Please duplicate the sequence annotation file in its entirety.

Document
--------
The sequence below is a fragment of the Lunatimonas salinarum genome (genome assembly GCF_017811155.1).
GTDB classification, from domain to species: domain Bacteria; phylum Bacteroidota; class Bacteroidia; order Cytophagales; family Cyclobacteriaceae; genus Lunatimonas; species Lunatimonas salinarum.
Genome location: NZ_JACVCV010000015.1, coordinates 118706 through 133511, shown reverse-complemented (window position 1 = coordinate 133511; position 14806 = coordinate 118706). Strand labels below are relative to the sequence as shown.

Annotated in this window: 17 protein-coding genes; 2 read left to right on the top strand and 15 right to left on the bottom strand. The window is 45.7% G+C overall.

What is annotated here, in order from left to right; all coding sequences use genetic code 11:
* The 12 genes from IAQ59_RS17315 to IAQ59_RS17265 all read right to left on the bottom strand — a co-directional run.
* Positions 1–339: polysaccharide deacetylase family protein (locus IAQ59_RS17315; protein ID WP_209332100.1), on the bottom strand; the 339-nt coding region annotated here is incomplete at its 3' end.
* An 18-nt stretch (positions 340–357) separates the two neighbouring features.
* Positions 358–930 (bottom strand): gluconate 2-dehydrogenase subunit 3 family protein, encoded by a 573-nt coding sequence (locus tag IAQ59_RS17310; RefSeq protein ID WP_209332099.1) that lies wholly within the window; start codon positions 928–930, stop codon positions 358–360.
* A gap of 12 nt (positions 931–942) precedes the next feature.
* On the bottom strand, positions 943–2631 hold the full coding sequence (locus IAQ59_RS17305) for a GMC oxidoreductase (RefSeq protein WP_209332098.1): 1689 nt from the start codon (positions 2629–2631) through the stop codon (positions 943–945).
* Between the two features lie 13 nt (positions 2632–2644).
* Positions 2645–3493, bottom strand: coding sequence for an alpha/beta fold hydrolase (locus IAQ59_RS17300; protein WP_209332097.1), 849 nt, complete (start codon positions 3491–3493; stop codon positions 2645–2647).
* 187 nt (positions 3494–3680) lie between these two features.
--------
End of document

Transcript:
The sequence below is a fragment of the Lunatimonas salinarum genome (genome assembly GCF_017811155.1).
GTDB classification, from domain to species: domain Bacteria; phylum Bacteroidota; class Bacteroidia; order Cytophagales; family Cyclobacteriaceae; genus Lunatimonas; species Lunatimonas salinarum.
Genome location: NZ_JACVCV010000015.1, coordinates 118706 through 133511, shown reverse-complemented (window position 1 = coordinate 133511; position 14806 = coordinate 118706). Strand labels below are relative to the sequence as shown.

Annotated in this window: 17 protein-coding genes; 2 read left to right on the top strand and 15 right to left on the bottom strand. The window is 45.7% G+C overall.

What is annotated here, in order from left to right; all coding sequences use genetic code 11:
* The 12 genes from IAQ59_RS17315 to IAQ59_RS17265 all read right to left on the bottom strand — a co-directional run.
* Positions 1–339: polysaccharide deacetylase family protein (locus IAQ59_RS17315; protein ID WP_209332100.1), on the bottom strand; the 339-nt coding region annotated here is incomplete at its 3' end.
* An 18-nt stretch (positions 340–357) separates the two neighbouring features.
* Positions 358–930 (bottom strand): gluconate 2-dehydrogenase subunit 3 family protein, encoded by a 573-nt coding sequence (locus tag IAQ59_RS17310; RefSeq protein ID WP_209332099.1) that lies wholly within the window; start codon positions 928–930, stop codon positions 358–360.
* A gap of 12 nt (positions 931–942) precedes the next feature.
* On the bottom strand, positions 943–2631 hold the full coding sequence (locus IAQ59_RS17305) for a GMC oxidoreductase (RefSeq protein WP_209332098.1): 1689 nt from the start codon (positions 2629–2631) through the stop codon (positions 943–945).
* Between the two features lie 13 nt (positions 2632–2644).
* Positions 2645–3493, bottom strand: coding sequence for an alpha/beta fold hydrolase (locus IAQ59_RS17300; protein WP_209332097.1), 849 nt, complete (start codon positions 3491–3493; stop codon positions 2645–2647).
* 187 nt (positions 3494–3680) lie between these two features.